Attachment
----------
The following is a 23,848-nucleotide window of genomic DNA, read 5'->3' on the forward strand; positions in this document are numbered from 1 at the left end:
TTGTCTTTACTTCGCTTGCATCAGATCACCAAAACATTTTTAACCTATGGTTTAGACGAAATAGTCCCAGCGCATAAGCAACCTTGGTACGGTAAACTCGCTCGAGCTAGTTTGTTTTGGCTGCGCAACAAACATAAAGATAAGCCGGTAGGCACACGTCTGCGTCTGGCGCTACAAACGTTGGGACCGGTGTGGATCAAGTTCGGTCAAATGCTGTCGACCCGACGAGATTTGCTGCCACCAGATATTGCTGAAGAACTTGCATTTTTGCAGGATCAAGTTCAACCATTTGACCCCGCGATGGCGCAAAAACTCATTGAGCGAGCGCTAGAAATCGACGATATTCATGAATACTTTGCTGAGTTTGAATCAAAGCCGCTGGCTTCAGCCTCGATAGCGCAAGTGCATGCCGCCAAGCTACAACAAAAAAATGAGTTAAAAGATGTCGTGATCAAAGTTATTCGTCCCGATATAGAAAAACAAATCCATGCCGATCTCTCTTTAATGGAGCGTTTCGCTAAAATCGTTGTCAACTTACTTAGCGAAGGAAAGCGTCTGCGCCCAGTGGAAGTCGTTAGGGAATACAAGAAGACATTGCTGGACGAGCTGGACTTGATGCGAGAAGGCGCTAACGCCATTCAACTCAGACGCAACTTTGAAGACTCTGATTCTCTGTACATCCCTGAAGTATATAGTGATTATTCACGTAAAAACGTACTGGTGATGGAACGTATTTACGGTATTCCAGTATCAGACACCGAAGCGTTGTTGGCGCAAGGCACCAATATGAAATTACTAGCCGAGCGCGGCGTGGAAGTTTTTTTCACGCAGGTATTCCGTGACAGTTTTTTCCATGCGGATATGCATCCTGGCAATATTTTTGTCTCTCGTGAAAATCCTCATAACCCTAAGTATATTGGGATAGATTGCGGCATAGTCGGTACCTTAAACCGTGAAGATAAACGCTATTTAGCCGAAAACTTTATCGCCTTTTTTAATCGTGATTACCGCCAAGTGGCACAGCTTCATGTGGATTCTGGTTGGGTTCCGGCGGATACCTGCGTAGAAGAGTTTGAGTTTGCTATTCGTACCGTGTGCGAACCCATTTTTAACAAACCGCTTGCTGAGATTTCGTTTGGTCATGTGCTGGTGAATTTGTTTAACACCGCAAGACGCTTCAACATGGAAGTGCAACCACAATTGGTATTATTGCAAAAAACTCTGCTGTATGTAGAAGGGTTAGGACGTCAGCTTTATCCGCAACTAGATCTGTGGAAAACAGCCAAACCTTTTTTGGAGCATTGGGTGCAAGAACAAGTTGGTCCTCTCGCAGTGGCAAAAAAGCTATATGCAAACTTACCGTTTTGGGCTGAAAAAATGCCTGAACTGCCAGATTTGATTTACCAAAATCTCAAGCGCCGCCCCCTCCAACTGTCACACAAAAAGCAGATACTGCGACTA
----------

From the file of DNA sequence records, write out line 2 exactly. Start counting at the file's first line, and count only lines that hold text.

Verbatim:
TTGTCTTTACTTCGCTTGCATCAGATCACCAAAACATTTTTAACCTATGGTTTAGACGAAATAGTCCCAGCGCATAAGCAACCTTGGTACGGTAAACTCGCTCGAGCTAGTTTGTTTTGGCTGCGCAACAAACATAAAGATAAGCCGGTAGGCACACGTCTGCGTCTGGCGCTACAAACGTTGGGACCGGTGTGGATCAAGTTCGGTCAAATGCTGTCGACCCGACGAGATTTGCTGCCACCAGATATTGCTGAAGAACTTGCATTTTTGCAGGATCAAGTTCAACCATTTGACCCCGCGATGGCGCAAAAACTCATTGAGCGAGCGCTAGAAATCGACGATATTCATGAATACTTTGCTGAGTTTGAATCAAAGCCGCTGGCTTCAGCCTCGATAGCGCAAGTGCATGCCGCCAAGCTACAACAAAAAAATGAGTTAAAAGATGTCGTGATCAAAGTTATTCGTCCCGATATAGAAAAACAAATCCATGCCGATCTCTCTTTAATGGAGCGTTTCGCTAAAATCGTTGTCAACTTACTTAGCGAAGGAAAGCGTCTGCGCCCAGTGGAAGTCGTTAGGGAATACAAGAAGACATTGCTGGACGAGCTGGACTTGATGCGAGAAGGCGCTAACGCCATTCAACTCAGACGCAACTTTGAAGACTCTGATTCTCTGTACATCCCTGAAGTATATAGTGATTATTCACGTAAAAACGTACTGGTGATGGAACGTATTTACGGTATTCCAGTATCAGACACCGAAGCGTTGTTGGCGCAAGGCACCAATATGAAATTACTAGCCGAGCGCGGCGTGGAAGTTTTTTTCACGCAGGTATTCCGTGACAGTTTTTTCCATGCGGATATGCATCCTGGCAATATTTTTGTCTCTCGTGAAAATCCTCATAACCCTAAGTATATTGGGATAGATTGCGGCATAGTCGGTACCTTAAACCGTGAAGATAAACGCTATTTAGCCGAAAACTTTATCGCCTTTTTTAATCGTGATTACCGCCAAGTGGCACAGCTTCATGTGGATTCTGGTTGGGTTCCGGCGGATACCTGCGTAGAAGAGTTTGAGTTTGCTATTCGTACCGTGTGCGAACCCATTTTTAACAAACCGCTTGCTGAGATTTCGTTTGGTCATGTGCTGGTGAATTTGTTTAACACCGCAAGACGCTTCAACATGGAAGTGCAACCACAATTGGTATTATTGCAAAAAACTCTGCTGTATGTAGAAGGGTTAGGACGTCAGCTTTATCCGCAACTAGATCTGTGGAAAACAGCCAAACCTTTTTTGGAGCATTGGGTGCAAGAACAAGTTGGTCCTCTCGCAGTGGCAAAAAAGCTATATGCAAACTTACCGTTTTGGGCTGAAAAAATGCCTGAACTGCCAGATTTGATTTACCAAAATCTCAAGCGCCGCCCCCTCCAACTGTCACACAAAAAGCAGATACTGCGACTA